1500 jobs for life sciences
New industrial biotechnology innovation centre launches.
A new innovation centre for industrial biotechnology (IB) is forecast to increase IB related turnover to up to £3 billion by 2030, create 1500 jobs within five years and put Scotland at the forefront of a global transformation.
Funded by the Scottish Funding Council and supported by Scottish Enterprise and Highlands & Islands Enterprise, the new Industrial Biotechnology Innovation Centre (IBioIC) – hosted at the University of Strathclyde – is a key element of the National Plan for Industrial Biotechnology – Towards a Greener, Cleaner 2025.
It brings together academic and private sector partners to play a leading role in the potential £360 billion global industrial biotechnology market.
Industrial biotechnology is the use of biological substances, systems and processes to produce intermediate and final products such as pharmaceuticals, chemicals, materials and energy – both cost-effectively and with minimal adverse environmental impact.
Finance Secretary, John Swinney, joined the chairman of IBioIC, Ian Shott CBE, together with partners and stakeholders at an event today in the Edinburgh Centre for Carbon Innovation to formally launch the new Industrial Biotechnology Innovation Centre, IBioIC.
Mr Swinney said: “The creation of 1,500 new jobs is a fantastic boost for Scotland’s expanding biotechnology industry. Scotland’s chemical industry is the country’s second top exporter – equating to £3.7 billion per year – while Scotland’s life sciences sector is one of the largest and fastest-growing in Europe.
“The launch of IBioIC is predicted to add £130 million to the Scottish economy and will allow Scotland to be at the forefront of global transformational change from a largely fossil fuel-based to an industrial biotechnology-inclusive economy.
“Later today I will be urging Parliament to back my budget for 2014-15, which supports economic recovery while creating jobs and new opportunities, including through the transition to a low carbon economy. In line with today’s announcement, the most recent employment statistics show that Scotland continues to be the best performing of the four nations in the UK in terms of unemployment and employment.”
Ian Shott CBE, Chairman of IBioIC, said: “IBioIC is a collaboration of businesses and Higher Education Institutions with the ambition to be truly distinctive, world-leading and responsive to the market and technology needs of industry. Furthermore, the networks that IBioIC members bring to the partnership will be consolidated and extended to enhance connectivity and collaboration with industrial biotechnology centres worldwide.
“We aim to surpass the targets set by Scotland’s National Plan for Industrial Biotechnology by raising the estimated turnover of industrial biotechnology-related products from around £190 million currently, to between £2 billion and £3 billion by 2030.”
The Scottish Funding Council has contributed an initial £10 million towards the innovation centre, which is set to leverage over £45 million of investments within its first five years from various sources including industrial membership contributions and through external funding agencies such as RCUK, Horizon 2020 and TSB.
Laurence Howells, Interim Chief Executive of the Scottish Funding Council said: “Industrial Biotechnology has wide-reaching benefits for us all, whether it is turning waste into energy and products or improving the way we manufacture food, drink, vaccines and antibiotics. I am in no doubt of the huge contribution IBioIC will make to economic growth and job creation in Scotland, whilst reducing our impact on the environment. I’m pleased our £10 million will be used to support the essential backbone for IBioIC’s ambitious mission; its facilities, equipment, and staff”.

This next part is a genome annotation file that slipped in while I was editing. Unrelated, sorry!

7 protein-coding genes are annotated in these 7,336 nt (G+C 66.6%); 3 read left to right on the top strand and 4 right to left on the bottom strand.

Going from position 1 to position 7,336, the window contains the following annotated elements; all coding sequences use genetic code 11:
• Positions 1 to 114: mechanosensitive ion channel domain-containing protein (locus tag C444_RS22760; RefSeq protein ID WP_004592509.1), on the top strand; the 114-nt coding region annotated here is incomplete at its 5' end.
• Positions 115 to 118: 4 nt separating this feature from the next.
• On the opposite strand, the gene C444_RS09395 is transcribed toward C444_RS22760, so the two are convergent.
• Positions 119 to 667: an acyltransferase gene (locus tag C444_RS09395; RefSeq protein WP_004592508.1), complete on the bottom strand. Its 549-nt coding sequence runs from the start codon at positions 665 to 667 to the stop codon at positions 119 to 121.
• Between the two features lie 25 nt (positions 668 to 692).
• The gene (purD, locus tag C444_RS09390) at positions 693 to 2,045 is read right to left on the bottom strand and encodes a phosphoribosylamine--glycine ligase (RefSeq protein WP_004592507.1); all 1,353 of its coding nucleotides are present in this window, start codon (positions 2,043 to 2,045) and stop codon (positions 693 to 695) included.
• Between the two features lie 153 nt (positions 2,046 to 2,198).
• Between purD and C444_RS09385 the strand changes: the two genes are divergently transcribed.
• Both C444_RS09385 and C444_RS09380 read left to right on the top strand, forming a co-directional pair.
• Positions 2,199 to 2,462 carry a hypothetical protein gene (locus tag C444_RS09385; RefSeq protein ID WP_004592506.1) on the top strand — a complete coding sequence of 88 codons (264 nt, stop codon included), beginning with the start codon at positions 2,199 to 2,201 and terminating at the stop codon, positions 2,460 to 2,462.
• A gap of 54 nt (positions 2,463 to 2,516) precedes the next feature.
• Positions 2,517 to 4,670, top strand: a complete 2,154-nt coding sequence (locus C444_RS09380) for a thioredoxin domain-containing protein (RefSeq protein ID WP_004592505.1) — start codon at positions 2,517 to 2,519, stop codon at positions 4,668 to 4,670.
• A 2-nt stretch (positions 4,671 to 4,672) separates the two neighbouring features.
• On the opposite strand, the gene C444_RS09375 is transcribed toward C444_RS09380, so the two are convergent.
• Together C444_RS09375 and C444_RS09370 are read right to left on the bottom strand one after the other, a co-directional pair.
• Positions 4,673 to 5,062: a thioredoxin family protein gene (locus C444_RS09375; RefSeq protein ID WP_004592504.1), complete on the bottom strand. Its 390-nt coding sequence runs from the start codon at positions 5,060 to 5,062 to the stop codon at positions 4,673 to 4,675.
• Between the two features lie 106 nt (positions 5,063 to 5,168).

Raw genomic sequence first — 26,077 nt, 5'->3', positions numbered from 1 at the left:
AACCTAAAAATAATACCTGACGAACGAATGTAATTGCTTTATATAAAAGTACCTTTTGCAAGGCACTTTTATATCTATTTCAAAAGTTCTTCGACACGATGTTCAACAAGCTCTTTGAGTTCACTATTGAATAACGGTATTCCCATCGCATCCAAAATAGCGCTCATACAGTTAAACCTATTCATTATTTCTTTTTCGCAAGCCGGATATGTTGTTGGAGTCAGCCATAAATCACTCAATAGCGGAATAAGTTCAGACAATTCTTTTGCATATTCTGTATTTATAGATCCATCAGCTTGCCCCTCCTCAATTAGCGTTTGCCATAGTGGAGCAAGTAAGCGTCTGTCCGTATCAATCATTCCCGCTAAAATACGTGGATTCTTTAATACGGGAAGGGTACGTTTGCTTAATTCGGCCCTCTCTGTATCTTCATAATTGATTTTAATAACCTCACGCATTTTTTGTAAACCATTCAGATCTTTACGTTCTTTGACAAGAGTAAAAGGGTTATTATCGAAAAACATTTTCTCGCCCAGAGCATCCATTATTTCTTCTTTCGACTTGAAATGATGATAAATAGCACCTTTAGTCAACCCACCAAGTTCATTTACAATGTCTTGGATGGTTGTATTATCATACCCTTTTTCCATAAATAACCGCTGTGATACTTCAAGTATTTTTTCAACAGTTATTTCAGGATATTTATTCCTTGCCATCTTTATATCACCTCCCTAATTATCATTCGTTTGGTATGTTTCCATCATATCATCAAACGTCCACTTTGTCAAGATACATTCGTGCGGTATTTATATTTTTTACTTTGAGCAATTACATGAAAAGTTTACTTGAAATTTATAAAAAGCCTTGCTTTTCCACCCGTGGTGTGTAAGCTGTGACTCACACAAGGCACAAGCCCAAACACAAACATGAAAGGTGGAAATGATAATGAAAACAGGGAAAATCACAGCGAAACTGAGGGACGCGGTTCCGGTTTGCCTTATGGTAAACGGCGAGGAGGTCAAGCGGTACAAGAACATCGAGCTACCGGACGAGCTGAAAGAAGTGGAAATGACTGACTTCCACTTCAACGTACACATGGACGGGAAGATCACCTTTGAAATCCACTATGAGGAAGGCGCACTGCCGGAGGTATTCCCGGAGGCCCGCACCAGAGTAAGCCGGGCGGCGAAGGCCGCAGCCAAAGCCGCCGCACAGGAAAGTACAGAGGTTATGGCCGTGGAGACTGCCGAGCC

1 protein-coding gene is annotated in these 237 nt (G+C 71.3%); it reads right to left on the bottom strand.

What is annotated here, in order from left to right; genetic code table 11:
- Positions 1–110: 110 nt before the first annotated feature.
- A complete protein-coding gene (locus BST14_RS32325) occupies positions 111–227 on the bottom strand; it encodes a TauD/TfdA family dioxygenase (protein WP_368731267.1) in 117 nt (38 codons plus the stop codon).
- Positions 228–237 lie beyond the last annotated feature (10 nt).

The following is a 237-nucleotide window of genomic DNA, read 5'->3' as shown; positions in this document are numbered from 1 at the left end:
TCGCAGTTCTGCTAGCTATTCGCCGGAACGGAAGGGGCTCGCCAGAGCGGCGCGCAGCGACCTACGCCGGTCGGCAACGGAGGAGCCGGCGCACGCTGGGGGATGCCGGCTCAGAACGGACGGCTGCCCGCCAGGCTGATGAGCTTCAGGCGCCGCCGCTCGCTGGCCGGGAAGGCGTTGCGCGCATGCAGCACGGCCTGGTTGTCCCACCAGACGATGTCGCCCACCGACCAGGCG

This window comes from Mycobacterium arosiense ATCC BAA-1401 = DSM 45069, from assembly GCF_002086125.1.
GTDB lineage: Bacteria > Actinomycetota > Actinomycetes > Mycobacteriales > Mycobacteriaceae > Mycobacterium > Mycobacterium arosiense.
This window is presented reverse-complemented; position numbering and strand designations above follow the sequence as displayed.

An independent economic assessment forecasts that IBioIC will generate around £130 million of GVA and 1,500 jobs within five years, both directly through the innovation centre and indirectly through companies involved in growing the industrial biotechnology market.
Scottish Enterprise and Highlands and Islands Enterprise (HIE), the Scottish Funding Council’s partners in the Innovation Centre programme, work intensively with companies both at home and overseas through their international arm, Scottish Development International (SDI), to encourage more companies to invest in Industrial Biotechnology. Scottish Enterprise is also leading the delivery of the National Plan for Industrial Biotechnology in partnership with HIE.
Head of chemical sciences at Scottish Enterprise, Caroline Strain, said: “There are currently around 43 businesses actively involved in IB projects in Scotland, including world leading companies such as GSK, Ingenza and INEOS.
“Working collaboratively with our private and public sector partners, we aim to support these companies to build on their existing expertise as well as encourage more businesses to consider the impact and benefits sustainable high-value manufacturing and industrial biotechnology activities can contribute to their growth journey.
“IBioIC will play a key role in this process, supporting greater innovation and collaboration between industry and academia, and help to support our ambition of Scotland becoming an international hub for IB excellence.”
Chief executive of HIE, Alex Paterson, added: "Industrial Biotechnology is important to a number of sectors across the Highlands and Islands such as renewable energy, natural products and forestry. I welcome the creation of this new Innovation Centre and the contribution it can make to the region's future growth.”
IBioIC will involve all 13 Scottish Higher Education Institutions that are active in biotechnology research and will be co-ordinated by the University of Strathclyde.
Speaking on behalf of IBioIC’s academic partners, Principal of the University of Strathclyde Professor Sir Jim McDonald said: “As a single, national facility, IBioIC will enable Scotland – with its established industry base, world-class academic expertise and natural resources – to accelerate our globally-distinctive positioning and capability in the industrial biotechnology market.